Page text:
This Is How We Do Things Around Here

One of my big things in life is growth and moving forward. Being stuck in the past has rarely served me well. I say this as this week we had another instance of someone from baseball’s old guard do his best to alienate fans and players alike. The unwritten rules of baseball need to die a swift death. They have done little to move the game forward in the 21st century.

The most recent incident which brought the unwritten rules of baseball to the forefront occurred last Monday when the White Sox Yermin Mercedes homered off Willians Astudillo of Minnesota on a pitch which clocked 47.1 MPH during the ninth inning of a game which ended 16-4 in Chicago’s favor. Tony LaRussa, the 76 year-old manager of the White Sox was not pleased with the home run hit by his own player. Among other things, he claimed it was bad sportsmanship. I have to challenge this assertion. I am of the opinion that once the Twins put Astudillo in to pitch they have thrown up the white flag for the day, so anything which transpired after that is fair game. I have issues with this on a few levels. The first being the game was being played by professionals. I can understand a little league game having a mercy rule, or some other mechanism, to help end the carnage when a team is catching a beating. This does not work for me when the game is being played at the highest level. The next problem I have this being professional baseball and the players are paid based upon their statistics. I seriously doubt Tony LaRussa will be in the next arbitration hearing advocating for Yermin Mercedes to be paid more because he didn’t hit a home run during a blow out in May; each at-bat counts regardless of the score. The third thing for me comes from the world of the British take on respecting your opponent in soccer. They see it as we owe it to our opponent to give our best effort for the duration of the game, irrespective of the score. So to apply this mindset to baseball would mean there is no turning off the running game, or just playing base-to-base. For me, there is no such thing as running up the score in a game played by professionals.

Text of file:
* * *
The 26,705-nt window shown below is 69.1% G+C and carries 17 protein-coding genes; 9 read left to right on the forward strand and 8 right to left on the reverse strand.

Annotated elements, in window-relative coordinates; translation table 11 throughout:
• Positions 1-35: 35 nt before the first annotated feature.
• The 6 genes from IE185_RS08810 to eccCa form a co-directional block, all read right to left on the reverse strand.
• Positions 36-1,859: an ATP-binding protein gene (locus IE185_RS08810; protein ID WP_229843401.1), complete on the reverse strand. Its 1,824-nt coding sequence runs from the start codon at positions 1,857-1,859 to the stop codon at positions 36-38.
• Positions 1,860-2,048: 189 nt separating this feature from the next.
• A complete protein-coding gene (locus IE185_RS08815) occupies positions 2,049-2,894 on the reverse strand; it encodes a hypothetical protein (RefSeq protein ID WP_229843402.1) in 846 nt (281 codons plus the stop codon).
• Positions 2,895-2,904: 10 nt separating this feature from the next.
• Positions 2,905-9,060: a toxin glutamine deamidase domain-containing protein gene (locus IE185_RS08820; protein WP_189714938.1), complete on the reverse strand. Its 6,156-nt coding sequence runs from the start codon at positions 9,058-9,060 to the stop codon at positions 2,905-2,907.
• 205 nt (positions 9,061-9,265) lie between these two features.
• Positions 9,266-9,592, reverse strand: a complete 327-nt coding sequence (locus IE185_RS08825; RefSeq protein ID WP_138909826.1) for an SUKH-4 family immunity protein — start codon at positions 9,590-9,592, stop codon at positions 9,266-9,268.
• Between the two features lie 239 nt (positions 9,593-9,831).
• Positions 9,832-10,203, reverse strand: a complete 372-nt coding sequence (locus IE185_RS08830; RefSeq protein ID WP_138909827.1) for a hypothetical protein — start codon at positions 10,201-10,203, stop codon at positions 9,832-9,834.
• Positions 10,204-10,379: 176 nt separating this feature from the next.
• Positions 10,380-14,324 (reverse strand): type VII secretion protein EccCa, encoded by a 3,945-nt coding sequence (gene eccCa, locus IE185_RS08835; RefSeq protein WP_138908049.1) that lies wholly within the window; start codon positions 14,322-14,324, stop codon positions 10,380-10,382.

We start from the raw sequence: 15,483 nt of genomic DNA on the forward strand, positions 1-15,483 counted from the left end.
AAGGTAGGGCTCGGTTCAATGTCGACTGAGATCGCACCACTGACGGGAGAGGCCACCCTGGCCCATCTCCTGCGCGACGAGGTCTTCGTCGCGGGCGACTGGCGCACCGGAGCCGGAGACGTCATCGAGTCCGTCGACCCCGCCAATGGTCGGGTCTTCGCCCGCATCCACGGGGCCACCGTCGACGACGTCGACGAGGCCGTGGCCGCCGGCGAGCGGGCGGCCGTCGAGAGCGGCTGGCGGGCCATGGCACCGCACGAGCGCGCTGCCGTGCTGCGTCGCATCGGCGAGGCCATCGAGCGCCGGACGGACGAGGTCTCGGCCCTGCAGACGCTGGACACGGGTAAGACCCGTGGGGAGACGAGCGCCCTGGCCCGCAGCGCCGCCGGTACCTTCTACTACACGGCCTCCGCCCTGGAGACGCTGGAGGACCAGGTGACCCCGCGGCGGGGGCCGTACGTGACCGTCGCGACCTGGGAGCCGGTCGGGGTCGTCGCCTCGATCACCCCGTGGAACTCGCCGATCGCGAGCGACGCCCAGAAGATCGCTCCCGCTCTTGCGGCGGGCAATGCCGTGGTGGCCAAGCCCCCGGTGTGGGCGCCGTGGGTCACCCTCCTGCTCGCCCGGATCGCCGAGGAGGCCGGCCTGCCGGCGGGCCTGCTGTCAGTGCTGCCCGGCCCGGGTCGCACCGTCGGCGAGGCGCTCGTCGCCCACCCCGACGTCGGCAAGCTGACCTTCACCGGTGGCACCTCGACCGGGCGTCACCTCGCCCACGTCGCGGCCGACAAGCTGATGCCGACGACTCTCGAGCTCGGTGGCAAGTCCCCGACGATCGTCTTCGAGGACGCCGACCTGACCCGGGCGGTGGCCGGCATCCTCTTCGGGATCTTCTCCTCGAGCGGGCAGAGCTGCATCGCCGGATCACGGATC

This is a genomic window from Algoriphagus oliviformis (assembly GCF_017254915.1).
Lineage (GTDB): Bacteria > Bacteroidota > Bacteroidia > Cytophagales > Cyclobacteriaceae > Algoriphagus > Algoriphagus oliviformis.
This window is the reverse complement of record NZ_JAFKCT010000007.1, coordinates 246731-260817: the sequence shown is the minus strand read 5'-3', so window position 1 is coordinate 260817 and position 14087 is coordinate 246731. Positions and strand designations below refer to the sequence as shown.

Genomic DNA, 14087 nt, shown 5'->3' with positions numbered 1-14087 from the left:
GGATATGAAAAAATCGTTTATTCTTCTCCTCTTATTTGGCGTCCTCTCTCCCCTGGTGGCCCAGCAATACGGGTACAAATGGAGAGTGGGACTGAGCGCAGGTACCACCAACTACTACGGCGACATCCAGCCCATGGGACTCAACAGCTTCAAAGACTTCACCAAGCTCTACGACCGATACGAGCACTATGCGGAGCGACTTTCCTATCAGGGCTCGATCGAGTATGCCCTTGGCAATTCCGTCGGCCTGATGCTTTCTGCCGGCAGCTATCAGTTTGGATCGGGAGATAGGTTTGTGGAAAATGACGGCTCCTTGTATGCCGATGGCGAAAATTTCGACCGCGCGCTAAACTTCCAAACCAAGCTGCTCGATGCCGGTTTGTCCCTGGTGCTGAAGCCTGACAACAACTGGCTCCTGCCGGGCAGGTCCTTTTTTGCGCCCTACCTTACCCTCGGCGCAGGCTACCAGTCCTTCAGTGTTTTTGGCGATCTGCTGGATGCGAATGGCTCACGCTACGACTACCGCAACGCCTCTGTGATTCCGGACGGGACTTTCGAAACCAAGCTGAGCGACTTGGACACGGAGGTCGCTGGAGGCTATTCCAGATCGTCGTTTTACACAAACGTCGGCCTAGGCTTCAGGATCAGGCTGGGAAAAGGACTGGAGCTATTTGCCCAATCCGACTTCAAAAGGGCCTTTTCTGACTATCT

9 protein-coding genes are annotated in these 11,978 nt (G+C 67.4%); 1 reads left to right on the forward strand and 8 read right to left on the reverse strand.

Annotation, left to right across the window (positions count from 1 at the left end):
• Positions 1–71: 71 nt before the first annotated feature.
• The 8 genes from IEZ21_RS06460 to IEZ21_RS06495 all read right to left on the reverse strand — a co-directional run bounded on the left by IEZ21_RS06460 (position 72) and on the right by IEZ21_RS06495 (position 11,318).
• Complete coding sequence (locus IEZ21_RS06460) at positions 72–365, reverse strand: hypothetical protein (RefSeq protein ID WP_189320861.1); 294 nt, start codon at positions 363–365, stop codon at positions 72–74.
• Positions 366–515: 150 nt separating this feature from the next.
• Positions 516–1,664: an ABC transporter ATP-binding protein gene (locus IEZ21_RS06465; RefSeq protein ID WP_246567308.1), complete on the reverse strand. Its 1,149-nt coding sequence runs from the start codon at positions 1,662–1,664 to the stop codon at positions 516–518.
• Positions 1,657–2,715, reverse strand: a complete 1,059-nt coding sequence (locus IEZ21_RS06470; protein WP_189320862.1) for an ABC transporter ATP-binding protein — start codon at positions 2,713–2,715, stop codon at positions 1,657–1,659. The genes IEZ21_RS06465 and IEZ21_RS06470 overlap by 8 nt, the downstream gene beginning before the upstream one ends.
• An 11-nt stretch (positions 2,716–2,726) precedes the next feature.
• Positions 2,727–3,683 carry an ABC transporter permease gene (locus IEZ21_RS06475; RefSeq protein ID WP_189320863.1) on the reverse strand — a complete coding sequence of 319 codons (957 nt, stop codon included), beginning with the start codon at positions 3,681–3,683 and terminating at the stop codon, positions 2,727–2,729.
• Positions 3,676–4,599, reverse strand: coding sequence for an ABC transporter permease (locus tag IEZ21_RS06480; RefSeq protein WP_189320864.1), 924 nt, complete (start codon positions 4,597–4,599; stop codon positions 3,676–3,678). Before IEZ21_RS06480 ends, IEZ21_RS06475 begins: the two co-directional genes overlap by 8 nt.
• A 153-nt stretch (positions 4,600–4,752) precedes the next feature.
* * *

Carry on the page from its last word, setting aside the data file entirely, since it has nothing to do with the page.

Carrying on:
Unwritten rules in baseball can be a bit of a gentleman’s agreement. We won’t do X if you agree not to do Y. These can have another insidious effect on the game as they can be used to enforce a status quo, which isn’t always a good thing. To see this in a historical context, there was never an official rule anywhere which prohibited a team from signing a Black player prior to Jackie Robinson appearing for the Brooklyn Dodgers in 1947. The teams had an unwritten rule. I think everyone can agree the game is better for having a diversified player pool.

It appears the unwritten rules have infiltrated front offices in baseball again, as the staffing of the various departments have been flooded with analysts with advanced degrees from Ivy League colleges. This had led to a lot of the sameness throughout the major leagues. This lack of diversified thinking is evidenced in things like the homogeneous approach to roster construction and the three true outcomes style of hitting. All of the ball clubs are looking for the same players and are only working on marginal gains. Every pitching staff is filled with a bunch of guys who throw 100 MPH with minimal ability to actually pitch; every lineup has a bunch of players who can hit 30 home runs with a season’s worth of at-bats, while hitting not better than .270. The game is better when there are multiple ways to win and different types of players are valued.

I understand unwritten rules help develop the culture of any environment. Baseball players are human, so their wanting to hit early in the count to keep a game moving when flying home after a game on a getaway day makes complete sense. Having the least tenured relief pitcher being responsible for the snacks in the bullpen is fair game. Peeking at the catcher’s signs (either from the batter’s box or by electronic means) is not. Players who violate the unwritten rules are policed within the confines of the game.

There is room for the previous baseball generations to pass along their knowledge gained from their years of experience, however, I don’t feel it is the place of the people no longer playing the game to tell the current players what is acceptable as far as the unwritten code is concerned. I have seen many instances of guys who last played more than ten years ago chiming in with their antiquated ideas of what should happen during the game. For the game to continue to grow and remain relevant, those voices need to be quieted down and marginalized. It isn’t the 1990’s anymore. The game belongs to the players.

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